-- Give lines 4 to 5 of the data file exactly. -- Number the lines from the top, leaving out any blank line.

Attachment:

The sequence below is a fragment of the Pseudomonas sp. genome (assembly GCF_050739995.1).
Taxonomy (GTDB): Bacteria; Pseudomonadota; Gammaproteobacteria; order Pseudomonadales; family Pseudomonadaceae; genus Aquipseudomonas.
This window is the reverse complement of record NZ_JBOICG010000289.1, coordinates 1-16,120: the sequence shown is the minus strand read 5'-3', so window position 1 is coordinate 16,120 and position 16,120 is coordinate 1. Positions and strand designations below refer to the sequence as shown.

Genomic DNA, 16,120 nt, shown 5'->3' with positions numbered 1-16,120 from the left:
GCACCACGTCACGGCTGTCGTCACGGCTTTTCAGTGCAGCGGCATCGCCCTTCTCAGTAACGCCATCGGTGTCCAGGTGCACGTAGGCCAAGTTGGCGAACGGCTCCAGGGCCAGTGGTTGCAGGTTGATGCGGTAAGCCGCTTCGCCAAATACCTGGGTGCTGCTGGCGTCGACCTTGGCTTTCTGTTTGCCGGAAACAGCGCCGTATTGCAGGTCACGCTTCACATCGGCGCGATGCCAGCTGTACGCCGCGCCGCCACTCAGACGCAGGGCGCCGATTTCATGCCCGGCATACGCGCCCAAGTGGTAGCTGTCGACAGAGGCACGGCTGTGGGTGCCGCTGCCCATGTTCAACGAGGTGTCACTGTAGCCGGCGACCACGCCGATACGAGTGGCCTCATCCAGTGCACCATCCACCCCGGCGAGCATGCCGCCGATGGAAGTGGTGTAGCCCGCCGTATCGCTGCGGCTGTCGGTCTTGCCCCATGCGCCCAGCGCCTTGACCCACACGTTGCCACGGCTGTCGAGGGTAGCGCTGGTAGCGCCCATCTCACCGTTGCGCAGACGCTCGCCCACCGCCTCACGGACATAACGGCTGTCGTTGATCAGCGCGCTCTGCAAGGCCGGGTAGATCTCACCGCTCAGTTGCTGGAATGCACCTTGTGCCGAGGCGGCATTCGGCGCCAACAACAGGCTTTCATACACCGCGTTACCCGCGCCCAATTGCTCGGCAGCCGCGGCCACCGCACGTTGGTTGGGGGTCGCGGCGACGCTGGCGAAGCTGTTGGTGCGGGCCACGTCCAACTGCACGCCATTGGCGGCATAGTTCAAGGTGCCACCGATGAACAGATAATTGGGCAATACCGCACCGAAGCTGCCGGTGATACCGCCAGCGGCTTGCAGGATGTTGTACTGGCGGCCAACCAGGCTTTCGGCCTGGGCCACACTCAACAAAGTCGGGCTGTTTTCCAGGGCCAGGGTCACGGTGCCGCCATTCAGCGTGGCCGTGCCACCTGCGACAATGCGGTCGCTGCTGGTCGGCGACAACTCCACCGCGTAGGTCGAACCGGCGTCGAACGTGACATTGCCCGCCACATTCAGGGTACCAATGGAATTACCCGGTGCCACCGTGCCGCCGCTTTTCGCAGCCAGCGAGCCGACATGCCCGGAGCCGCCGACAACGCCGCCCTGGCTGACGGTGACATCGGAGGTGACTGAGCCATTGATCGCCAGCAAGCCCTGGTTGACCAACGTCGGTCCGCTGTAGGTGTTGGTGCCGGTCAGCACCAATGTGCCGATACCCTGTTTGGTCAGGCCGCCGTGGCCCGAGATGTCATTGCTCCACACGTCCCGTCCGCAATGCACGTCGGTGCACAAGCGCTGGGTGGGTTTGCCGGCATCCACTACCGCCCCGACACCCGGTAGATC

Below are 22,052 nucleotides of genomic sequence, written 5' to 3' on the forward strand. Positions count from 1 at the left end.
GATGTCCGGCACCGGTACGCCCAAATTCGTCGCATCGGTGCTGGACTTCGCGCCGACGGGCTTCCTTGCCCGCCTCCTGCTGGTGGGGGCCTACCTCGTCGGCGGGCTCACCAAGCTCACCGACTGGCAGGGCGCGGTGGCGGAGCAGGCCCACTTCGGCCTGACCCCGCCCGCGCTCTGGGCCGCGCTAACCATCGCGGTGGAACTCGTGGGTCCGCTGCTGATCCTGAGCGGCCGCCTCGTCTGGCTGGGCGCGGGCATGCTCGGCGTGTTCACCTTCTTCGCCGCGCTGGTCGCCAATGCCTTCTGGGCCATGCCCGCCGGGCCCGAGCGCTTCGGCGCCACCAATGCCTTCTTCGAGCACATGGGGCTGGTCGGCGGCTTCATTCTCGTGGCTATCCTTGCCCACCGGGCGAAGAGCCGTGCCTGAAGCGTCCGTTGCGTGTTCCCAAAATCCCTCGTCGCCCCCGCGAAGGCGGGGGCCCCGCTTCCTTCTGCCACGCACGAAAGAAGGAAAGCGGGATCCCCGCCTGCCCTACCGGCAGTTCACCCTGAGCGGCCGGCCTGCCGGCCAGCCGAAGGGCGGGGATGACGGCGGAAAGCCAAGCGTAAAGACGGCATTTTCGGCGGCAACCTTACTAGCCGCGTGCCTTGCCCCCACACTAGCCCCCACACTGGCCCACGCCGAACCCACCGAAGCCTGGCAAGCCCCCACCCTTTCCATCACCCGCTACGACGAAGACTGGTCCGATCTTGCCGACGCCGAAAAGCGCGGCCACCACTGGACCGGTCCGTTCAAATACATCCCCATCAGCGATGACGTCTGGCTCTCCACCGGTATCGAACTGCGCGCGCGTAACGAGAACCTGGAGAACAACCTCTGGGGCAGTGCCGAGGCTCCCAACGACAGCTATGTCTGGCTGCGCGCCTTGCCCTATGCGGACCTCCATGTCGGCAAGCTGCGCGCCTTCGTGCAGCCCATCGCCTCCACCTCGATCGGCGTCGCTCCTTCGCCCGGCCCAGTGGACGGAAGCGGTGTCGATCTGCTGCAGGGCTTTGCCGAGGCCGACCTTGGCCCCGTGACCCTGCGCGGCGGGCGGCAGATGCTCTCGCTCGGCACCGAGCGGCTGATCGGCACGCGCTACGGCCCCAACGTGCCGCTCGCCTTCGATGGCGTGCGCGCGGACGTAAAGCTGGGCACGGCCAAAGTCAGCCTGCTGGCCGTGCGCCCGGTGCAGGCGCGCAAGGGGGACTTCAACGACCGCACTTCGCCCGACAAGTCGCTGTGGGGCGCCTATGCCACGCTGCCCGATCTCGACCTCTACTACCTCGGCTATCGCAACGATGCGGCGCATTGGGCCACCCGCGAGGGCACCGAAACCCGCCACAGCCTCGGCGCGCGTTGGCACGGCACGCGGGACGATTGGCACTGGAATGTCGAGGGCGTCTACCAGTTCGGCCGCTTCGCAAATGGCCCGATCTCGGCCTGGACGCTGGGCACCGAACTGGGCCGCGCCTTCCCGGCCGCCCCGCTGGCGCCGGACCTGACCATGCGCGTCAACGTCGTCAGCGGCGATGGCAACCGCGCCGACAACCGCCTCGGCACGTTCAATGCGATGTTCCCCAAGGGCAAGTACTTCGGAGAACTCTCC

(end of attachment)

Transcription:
Genomic DNA, 16,120 nt, shown 5'->3' with positions numbered 1-16,120 from the left:
GCACCACGTCACGGCTGTCGTCACGGCTTTTCAGTGCAGCGGCATCGCCCTTCTCAGTAACGCCATCGGTGTCCAGGTGCACGTAGGCCAAGTTGGCGAACGGCTCCAGGGCCAGTGGTTGCAGGTTGATGCGGTAAGCCGCTTCGCCAAATACCTGGGTGCTGCTGGCGTCGACCTTGGCTTTCTGTTTGCCGGAAACAGCGCCGTATTGCAGGTCACGCTTCACATCGGCGCGATGCCAGCTGTACGCCGCGCCGCCACTCAGACGCAGGGCGCCGATTTCATGCCCGGCATACGCGCCCAAGTGGTAGCTGTCGACAGAGGCACGGCTGTGGGTGCCGCTGCCCATGTTCAACGAGGTGTCACTGTAGCCGGCGACCACGCCGATACGAGTGGCCTCATCCAGTGCACCATCCACCCCGGCGAGCATGCCGCCGATGGAAGTGGTGTAGCCCGCCGTATCGCTGCGGCTGTCGGTCTTGCCCCATGCGCCCAGCGCCTTGACCCACACGTTGCCACGGCTGTCGAGGGTAGCGCTGGTAGCGCCCATCTCACCGTTGCGCAGACGCTCGCCCACCGCCTCACGGACATAACGGCTGTCGTTGATCAGCGCGCTCTGCAAGGCCGGGTAGATCTCACCGCTCAGTTGCTGGAATGCACCTTGTGCCGAGGCGGCATTCGGCGCCAACAACAGGCTTTCATACACCGCGTTACCCGCGCCCAATTGCTCGGCAGCCGCGGCCACCGCACGTTGGTTGGGGGTCGCGGCGACGCTGGCGAAGCTGTTGGTGCGGGCCACGTCCAACTGCACGCCATTGGCGGCATAGTTCAAGGTGCCACCGATGAACAGATAATTGGGCAATACCGCACCGAAGCTGCCGGTGATACCGCCAGCGGCTTGCAGGATGTTGTACTGGCGGCCAACCAGGCTTTCGGCCTGGGCCACACTCAACAAAGTCGGGCTGTTTTCCAGGGCCAGGGTCACGGTGCCGCCATTCAGCGTGGCCGTGCCACCTGCGACAATGCGGTCGCTGCTGGTCGGCGACAACTCCACCGCGTAGGTCGAACCGGCGTCGAACGTGACATTGCCCGCCACATTCAGGGTACCAATGGAATTACCCGGTGCCACCGTGCCGCCGCTTTTCGCAGCCAGCGAGCCGACATGCCCGGAGCCGCCGACAACGCCGCCCTGGCTGACGGTGACATCGGAGGTGACTGAGCCATTGATCGCCAGCAAGCCCTGGTTGACCAACGTCGGTCCGCTGTAGGTGTTGGTGCCGGTCAGCACCAATGTGCCGATACCCTGTTTGGTCAGGCCGCCGTGGCCCGAGATGTCATTGCTCCACACGTCCCGTCCGCAATGCACGTCGGTGCACAAGCGCTGGGTGGGTTTGCCGGCATCCACTACCGCCCCGACACCCGGTAGATC